to Detroit and visited the Ford plant there. My father and I took a
train to Denver at one point and he rented a car and we drove up to
Pike’s Peak. It was, I think, the spring of the year, I was somewhat
shocked to find that when we got two thirds of the way up the
mountain it was snowing. During the summers we went to various
places in Wisconsin. We went to a resort in Elkhart Lake, Wisconsin
where my aunt and uncle and cousins also vacationed. We did that
for a number of years. Then slightly later we went to Eagle River,
Wisconsin, which was essentially a fishing area but had lakes in
which you could swim. It was quite a nice place and still is today.
Although I have not been back there in recent years.
MR. NATHAN: Did you have some jobs over the summers in high school?
MR. KAPP: I did.
MR. NATHAN: What did you do?
MR. KAPP: For a number of years, I worked in my father’s pharmacy in Chicago.
What I mostly did there was dust bottles that went from one end of
the pharmacy to the other end. When I got to the last bottle I asked
my father what I should do next and he said the bottles in the
beginning are dusty again. So I would then start over and do that. So
I worked there on Saturdays for a number of years. And then my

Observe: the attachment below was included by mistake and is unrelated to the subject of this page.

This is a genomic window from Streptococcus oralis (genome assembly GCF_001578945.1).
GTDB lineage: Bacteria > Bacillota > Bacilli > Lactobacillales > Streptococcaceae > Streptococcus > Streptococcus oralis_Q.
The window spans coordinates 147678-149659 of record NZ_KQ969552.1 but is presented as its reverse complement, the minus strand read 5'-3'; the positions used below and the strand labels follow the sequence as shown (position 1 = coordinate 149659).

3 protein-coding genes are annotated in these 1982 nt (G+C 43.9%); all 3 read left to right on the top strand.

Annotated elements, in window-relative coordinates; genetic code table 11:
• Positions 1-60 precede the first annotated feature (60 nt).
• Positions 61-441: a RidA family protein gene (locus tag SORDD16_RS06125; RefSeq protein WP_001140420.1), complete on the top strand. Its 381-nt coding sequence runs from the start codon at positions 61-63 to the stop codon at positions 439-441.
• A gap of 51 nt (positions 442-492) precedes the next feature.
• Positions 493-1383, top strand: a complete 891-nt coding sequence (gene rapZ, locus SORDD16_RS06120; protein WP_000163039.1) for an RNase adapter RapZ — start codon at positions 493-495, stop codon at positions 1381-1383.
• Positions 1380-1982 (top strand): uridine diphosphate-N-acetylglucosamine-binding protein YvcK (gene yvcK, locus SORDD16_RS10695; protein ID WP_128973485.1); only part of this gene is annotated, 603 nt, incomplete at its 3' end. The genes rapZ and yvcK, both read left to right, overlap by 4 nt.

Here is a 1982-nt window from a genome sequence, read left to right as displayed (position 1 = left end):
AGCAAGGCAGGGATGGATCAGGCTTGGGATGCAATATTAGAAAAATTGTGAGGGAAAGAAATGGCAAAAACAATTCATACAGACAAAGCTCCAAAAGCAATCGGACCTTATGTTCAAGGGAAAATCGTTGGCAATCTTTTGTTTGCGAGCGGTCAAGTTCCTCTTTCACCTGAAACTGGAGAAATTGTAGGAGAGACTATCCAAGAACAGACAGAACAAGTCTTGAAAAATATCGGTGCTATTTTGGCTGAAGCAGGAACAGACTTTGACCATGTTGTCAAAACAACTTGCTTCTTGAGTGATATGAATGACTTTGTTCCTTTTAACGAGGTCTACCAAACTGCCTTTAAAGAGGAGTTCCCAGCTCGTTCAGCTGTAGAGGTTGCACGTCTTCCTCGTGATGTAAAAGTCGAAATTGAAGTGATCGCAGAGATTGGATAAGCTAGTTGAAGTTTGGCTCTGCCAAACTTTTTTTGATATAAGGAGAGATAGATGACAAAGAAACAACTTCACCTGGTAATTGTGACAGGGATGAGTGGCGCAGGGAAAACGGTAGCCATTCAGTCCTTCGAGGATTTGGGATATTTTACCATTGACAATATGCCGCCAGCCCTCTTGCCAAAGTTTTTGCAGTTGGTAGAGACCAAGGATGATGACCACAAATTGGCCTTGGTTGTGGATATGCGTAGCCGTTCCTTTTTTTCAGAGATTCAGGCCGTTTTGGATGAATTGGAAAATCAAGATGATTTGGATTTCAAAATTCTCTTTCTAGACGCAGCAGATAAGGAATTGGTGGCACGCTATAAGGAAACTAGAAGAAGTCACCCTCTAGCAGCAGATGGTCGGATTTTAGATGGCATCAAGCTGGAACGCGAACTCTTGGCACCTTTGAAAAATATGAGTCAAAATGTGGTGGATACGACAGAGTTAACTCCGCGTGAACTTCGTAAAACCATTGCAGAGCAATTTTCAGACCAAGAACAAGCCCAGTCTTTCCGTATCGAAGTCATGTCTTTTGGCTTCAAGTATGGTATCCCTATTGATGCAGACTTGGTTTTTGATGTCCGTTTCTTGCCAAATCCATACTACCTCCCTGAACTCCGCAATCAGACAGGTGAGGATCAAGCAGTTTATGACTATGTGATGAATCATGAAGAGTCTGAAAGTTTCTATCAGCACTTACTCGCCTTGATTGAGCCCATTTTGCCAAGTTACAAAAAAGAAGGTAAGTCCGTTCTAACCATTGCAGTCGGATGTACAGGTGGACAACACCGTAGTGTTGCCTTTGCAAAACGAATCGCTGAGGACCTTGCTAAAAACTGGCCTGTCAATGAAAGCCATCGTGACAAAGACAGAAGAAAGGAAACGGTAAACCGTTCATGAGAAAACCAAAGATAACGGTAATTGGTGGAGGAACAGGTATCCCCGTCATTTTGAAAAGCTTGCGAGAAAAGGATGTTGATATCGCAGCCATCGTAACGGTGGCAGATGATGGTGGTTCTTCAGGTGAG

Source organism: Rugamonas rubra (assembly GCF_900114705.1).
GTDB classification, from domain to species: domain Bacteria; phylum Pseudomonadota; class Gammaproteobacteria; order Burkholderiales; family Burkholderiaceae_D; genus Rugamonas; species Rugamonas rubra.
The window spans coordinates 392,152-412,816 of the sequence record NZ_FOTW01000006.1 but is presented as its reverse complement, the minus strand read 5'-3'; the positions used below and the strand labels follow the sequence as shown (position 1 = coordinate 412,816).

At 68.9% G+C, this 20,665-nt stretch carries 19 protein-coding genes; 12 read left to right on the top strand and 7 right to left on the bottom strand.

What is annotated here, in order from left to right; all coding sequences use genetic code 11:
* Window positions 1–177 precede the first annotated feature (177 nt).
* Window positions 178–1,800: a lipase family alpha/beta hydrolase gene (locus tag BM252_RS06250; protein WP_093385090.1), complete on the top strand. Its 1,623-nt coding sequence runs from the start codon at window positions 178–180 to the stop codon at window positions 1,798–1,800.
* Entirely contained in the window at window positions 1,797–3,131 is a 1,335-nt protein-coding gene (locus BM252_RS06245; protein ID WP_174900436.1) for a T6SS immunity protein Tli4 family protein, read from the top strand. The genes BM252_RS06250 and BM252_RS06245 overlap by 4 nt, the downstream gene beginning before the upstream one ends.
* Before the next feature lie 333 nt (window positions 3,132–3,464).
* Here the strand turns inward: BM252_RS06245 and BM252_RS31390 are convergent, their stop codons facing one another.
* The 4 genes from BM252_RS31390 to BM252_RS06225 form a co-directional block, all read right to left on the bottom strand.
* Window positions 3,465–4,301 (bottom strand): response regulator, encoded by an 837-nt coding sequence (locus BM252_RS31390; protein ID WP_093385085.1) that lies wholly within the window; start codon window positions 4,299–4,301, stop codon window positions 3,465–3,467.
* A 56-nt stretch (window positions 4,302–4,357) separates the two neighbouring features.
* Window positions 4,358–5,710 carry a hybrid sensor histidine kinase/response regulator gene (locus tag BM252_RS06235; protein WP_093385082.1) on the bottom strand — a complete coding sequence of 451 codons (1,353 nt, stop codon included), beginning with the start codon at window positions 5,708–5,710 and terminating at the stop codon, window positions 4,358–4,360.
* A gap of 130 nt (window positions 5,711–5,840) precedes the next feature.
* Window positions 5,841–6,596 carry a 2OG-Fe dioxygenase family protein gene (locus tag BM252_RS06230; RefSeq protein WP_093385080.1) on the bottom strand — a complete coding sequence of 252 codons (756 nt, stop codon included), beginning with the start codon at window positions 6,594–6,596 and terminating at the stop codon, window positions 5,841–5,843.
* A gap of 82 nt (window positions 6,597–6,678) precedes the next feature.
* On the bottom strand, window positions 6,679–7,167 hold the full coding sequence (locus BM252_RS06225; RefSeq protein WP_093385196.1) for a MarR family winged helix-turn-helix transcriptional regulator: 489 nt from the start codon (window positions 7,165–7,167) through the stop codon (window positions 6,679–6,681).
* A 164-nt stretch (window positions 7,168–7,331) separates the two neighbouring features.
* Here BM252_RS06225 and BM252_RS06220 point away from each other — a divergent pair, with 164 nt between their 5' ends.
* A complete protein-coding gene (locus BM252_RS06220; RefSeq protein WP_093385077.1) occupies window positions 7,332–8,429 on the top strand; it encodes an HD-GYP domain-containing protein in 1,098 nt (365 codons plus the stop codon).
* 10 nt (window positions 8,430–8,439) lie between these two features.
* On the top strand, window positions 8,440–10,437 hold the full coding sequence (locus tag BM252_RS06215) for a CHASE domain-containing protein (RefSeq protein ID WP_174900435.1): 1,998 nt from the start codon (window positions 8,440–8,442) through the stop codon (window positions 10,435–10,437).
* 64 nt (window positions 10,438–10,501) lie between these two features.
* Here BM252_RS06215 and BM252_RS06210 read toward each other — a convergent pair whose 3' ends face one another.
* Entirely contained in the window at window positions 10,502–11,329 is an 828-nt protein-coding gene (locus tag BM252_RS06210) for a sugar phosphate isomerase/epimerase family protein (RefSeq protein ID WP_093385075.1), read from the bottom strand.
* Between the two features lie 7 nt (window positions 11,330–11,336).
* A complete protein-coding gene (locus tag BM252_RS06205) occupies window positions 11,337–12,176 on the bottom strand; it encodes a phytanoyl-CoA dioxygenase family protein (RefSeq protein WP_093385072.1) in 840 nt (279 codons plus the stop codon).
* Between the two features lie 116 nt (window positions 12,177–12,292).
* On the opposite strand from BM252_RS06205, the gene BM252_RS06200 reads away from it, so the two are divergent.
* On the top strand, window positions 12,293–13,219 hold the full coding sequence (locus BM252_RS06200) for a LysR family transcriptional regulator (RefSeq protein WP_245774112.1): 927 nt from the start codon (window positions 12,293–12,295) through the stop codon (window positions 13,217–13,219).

uncle Herbert had a currency exchange also in Chicago. I worked
with him for a number of years in essentially a bookkeeping kind of
function. That was largely when I was in high school. Then I had a
number of odd jobs at various different times.
MR. NATHAN: Do you think dusting bottles and bookkeeping are not odd jobs?
MR. KAPP: These were more odd jobs. I worked at a golf driving range where I
shagged balls. The big thing was to be sure you didn’t get hit
because most of the golfers were aiming at you as far as we could
tell. Then I set pins in a local bowling alley a number of times and
delivered newspapers at various times while I was growing up. My
father had a friend who owned a pharmacy in downtown Chicago,
David Hillman. I worked for him for several years during the
summer time. Then, when I was in college, the father of a friend of
mine owned a paper box company in Chicago. As I was a student at
the Wharton School, my friend encouraged me to come over to help
him develop a strategic plan which his father must have not taken all
that seriously. Then I worked for an accounting firm during three
different summers performing an audit function, also while I was in
college. And I think maybe the first year of law school as well.
MR. NATHAN: Did you have hobbies as a kid?
MR. KAPP: I did.
MR. NATHAN: What were your hobbies?
MR. KAPP: My major hobby was stamp collecting. I was quite serious about that
for quite some time. Then, as an adult, I gave that up and gave the
stamps and albums to a nephew of mine. The other thing was as I
was growing up in Chicago I never went to summer camp but I spent
the entire summer at home in my neighborhood with neighborhood
children. We played a number of games; Monopoly and various
other board games. I had wanted to go to camp but I had an uncle
who was physician and this was during the period of the polio
epidemic. He believed that camps were a breeding ground for polio
which probably was not true. But, he had an influence over my
parents so I never did go to camp. But by the time my sister was
ready to go to camp I think that either the polio epidemic had come to